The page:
Bailing Out Benji
I did something that I have been trying to mentally prepare myself for since I started Bailing Out Benji. A small group of friends and I drove almost two hours to attend a puppy mill auction in Vail, Iowa. Thankfully, K-D Kennels owned by Dean and Karen Grell is officially OUT OF BUSINESS. After years of bad USDA reports, they are leaving the business. Sadly for all of their 240 dogs (and a few puppies), they were being auctioned off like property instead of going to rescues. Please read my story, share it, and reach out if you have any questions!
I was horrified at the place. It was like hell on earth. There were several buildings that were not much more than sheds with runs on the sides of them. Most of her “kennels” were in semi trailers that had been turned into a giant dog house with out-door access. By that, I mean that there are wire cages that are lifted off of the ground. The poor dogs stand on bare, wire bottom flooring. The auctioneer, Bob Hughes from South West Auction Service, even commented on the grounds. His phrasing was, “Folks, this kennel here is average. I am not gonna say its great. On a scale of one to ten, it is a five. But you won’t find a lick of dirt or a smell. And you aren’t buying the kennel, you are buying the dog. And these dogs are a ten.” As you read on, you will find that these dogs that are a “ten” have many external issues (not to mention the internal ones). As I walked passed all of the helpless dogs and into the big steel barn, I saw many people who I recognized by name and face. We had Mr. Bob Hughes, the auctioneer who claims to auction off 22,000 dogs per year, Mr. Rob Hurd who is a past president of the Iowa Pet Breeders Association and he also works with the America’s Pet Registry (which is notoriously used by backyard breeders and puppy mill owners), Larry Albrecht from Cold Water Kennels, Shirley Hershey from TLC Kennels in Pennsylvania, a representative from MWI Veterinary Supply, a person from America’s Premier Pets in Missouri, and many Amish families including the Yoders and the Yamisons. There were around 700 people in attendance
Once the dogs were thrown on that auction table, we knew that the stakes were pretty high. First the Shih-tzus were up and they were going for upwards of $1000. Quicker than anything, we were going through these dogs. The auctioneer decided to do more of a “Dutch” style auction, where there were five of one type and the highest bidder can take his pick, take a few, or take the lot. Then the second highest bidder was offered a chance, after that the bidding would start all over again. I think this was done to try to deter the rescues from being able to get even a handful of animals. While the bidding was going on, I did notice four guys in the back of the room who were all dressed pretty similarly. They were bidding on dogs, but never took a dog home. I feel like they were there to drive the prices up, if they noticed rescue “type” people bidding. Sadly, the game was on and we were the underdogs.
As the poor animals came and went, you could see the terror on their faces. They were visibly shaken and terrified. At one point in time, Bob Hughes stopped the auction to show the volunteers how to properly show these dogs. This involved grabbing them by the base of the tail and yanking them upward, while holding their chin up. This was a very uncomfortable experience for the dogs. At one point in time, I had to leave the room because there was an Italian Greyhound screaming at the top of its lungs. I had never heard a dog make those sounds before. It took everything I had to stop myself from running up to that table and grabbing that dog.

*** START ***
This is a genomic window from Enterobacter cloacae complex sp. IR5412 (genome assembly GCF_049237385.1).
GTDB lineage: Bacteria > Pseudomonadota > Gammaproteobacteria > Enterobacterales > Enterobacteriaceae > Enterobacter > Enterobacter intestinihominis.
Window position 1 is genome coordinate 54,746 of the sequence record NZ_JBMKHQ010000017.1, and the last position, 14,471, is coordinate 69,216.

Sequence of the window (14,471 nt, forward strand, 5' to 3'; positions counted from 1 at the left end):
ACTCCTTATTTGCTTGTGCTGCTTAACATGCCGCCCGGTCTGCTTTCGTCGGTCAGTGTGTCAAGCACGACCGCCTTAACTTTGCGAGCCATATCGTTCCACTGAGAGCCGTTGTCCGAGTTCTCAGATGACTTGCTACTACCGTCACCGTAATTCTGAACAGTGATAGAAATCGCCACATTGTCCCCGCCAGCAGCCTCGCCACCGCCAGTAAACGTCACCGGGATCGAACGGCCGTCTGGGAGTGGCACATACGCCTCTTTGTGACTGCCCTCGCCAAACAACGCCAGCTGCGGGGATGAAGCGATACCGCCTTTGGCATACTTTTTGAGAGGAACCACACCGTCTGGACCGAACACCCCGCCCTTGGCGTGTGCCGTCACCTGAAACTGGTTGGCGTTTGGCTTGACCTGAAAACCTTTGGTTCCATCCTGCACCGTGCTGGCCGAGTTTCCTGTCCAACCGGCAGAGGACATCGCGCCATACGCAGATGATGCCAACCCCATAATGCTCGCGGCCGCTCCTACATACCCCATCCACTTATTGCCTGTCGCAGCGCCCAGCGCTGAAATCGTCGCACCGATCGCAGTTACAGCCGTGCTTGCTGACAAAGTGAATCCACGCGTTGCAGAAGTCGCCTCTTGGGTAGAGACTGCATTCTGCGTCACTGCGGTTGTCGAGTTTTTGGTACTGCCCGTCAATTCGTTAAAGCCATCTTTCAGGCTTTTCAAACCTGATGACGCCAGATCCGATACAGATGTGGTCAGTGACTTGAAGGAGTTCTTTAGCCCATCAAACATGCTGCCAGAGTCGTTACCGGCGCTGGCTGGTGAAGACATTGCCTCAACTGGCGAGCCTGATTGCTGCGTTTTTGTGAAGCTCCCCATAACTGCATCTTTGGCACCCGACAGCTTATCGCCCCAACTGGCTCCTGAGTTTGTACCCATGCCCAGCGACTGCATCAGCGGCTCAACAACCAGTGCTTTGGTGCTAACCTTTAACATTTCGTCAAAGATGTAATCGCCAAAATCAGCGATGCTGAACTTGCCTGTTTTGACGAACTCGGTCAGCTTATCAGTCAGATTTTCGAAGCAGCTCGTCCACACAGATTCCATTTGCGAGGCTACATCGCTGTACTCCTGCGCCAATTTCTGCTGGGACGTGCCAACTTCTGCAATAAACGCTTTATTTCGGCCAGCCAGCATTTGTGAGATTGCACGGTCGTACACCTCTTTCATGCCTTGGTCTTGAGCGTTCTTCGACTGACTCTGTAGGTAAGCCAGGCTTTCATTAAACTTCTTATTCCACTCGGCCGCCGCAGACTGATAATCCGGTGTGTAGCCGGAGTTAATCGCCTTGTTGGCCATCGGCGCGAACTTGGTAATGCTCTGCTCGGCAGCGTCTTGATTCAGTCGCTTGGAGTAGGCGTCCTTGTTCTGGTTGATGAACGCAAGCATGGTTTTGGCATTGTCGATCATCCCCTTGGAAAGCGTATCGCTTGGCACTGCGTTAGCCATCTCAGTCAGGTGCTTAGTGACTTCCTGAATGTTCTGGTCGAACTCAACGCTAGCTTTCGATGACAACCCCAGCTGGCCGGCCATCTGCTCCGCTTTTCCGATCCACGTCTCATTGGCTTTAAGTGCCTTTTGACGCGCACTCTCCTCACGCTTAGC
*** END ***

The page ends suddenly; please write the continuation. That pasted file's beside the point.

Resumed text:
We saw dogs with missing teeth or NO teeth (this is applicable to most of the dogs), broken jaws, soft jaws, three legs, many dogs were missing toes (one only had a single toe on each back foot), a Shiba had a badly broken back leg that hadn’t been fixed (so it was curled up and deformed under its body), many of the males had onnly a single single testicle, and there were a dozen or so dogs that had open umbilical hernias on their stomachs (that were the size of a pen hole). Other dogs had closed hernias, a few dogs had “tick sized” knots on their backs (according to the auctioneer), missing eyes, spots on their eyes, cloudy eyes, under bites, and over bites. Word to the wise: if the dogs have this many problems on the outside, they are a mess on the inside. None of this matters in the world of puppy mills, however. These were all products… property to be used, abused, and profited from. When referring to the age of the dogs, Bob and Christine would refer to them as an ” ’08 model” , as if he or she was a car. I distinctly remember them auctioning off a Bichon saying, “She may be an ’03 model, but she’s got plenty of litters left in her”.
In the end, we were able to save a handful of lives, and I saw a few other rescues walking out with precious souls as well. This article isn’t dedicated to those that we saved; it is dedicated to those poor dogs that are being recycled into a worse life. I had to watch the Amish load their vehicles and it was sickening. Three to four dogs thrown into a travel cage- no food, no water, no blanket. I wondered how long their journey would be and what they would face at their destination. I believe most of us have now heard about Amish puppy mills, they are the worst. The dogs often live in completely darkness and are badly abused.
Puppy mills are legal. Dogs auctions are legal. We need to educate or friends, family, and coworkers, as well as elect officials into office that will help us stop these atrocities.
Please, SHARE THIS ARTICLE, spread the word and help us educate as many people as we can reach!
Remember to always adopt, instead of shop for your next pet.
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